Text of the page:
Ten years later, the city was once again renamed - this time to honor the
founder of Soviet communism, Vladimir Ulyanov, who founded it in the city
and then found the city not to his liking, whereupon he hastily moved the
capital to Moscow. Yet Ulyanov, it seems, was ashamed to some extent of
his feat and accomplished it under a nom de revolution, which was
poetically considered appropriate for the city as well: hence, Leningrad.
Ten years ago, after 300 years of waiting patiently, the city received its
first freely elected mayor, Anatoly Sobchak (whose name sounds just like
dog in Russian), and his first official act was to bestow upon the city yet
a fourth moniker. No, I know what you're thinking, but not Ulyanovville.
Somebody had whispered into Sobchak's ear that actually that fellow,
whatever you might want to call him, wasn't actually the bee's knees, or
even the mosquito's elbows. No, it'd be St. Petersburg once again.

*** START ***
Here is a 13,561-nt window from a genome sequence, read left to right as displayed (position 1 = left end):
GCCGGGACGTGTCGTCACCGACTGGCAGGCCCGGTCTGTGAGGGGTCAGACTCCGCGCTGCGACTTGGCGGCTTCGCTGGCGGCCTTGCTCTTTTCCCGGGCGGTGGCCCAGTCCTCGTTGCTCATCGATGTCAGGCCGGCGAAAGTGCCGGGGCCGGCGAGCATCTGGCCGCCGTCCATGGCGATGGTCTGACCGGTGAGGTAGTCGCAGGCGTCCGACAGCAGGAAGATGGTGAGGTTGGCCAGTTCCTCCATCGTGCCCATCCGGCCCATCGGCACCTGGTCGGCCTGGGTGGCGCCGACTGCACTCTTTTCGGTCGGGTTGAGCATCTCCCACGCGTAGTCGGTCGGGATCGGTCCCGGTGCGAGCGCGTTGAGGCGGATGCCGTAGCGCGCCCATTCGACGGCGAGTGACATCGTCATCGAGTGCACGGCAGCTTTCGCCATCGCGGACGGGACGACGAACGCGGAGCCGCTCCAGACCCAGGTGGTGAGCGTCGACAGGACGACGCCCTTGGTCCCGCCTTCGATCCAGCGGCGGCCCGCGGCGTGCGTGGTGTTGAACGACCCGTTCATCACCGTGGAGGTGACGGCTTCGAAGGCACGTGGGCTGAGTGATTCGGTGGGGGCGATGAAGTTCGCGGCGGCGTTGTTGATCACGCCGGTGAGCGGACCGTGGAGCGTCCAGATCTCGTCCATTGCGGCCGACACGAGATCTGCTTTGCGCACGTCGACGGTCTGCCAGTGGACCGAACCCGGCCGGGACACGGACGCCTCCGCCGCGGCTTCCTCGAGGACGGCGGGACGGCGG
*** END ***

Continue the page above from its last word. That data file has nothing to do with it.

What's that, you say? In the intervening period the Germans had attacked
Russia a second time and laid waste to most of its original architectural
glory as well as most of its innocent citizens in a brutal three-year
blockade? So that should make a German name even less palatable? And plus
there was already that place in Florida? Piffle, foreigner.
Sobchak had risen to prominence, he would say James-Madison-like, for his
role in drafting Russia's first real constitution. This is a document that
almost nobody in Russia understands, least of all the lawyers or the
politicians, and even fewer people belive in. This is because Sobchak, one
of the haughtiest personages ever to walk the earth, didn't deign to ask
anybody for their opinions before drafting it. When the Russian Duma,
quite logically, had some questions about what it actually did say and
whether it should say that, Sobchak and his George Washington, Boris
Yeltsin, responded by disbanding the Duma and then, when they declined to
be disbanded, bombing the hell out of the capitol building until they saw
the light, or stars, or the pearly gates, whichever came first. Then the
Russian people were told bluntly that if they didn't ratify the document ex
poste haste something really bad would happen, and therefore they
unsurprisingly did so.
After four years in office, Sobchak was ridden out of St. Petersburg on an
indictment, and fled the country to avoid prosecution. Being a law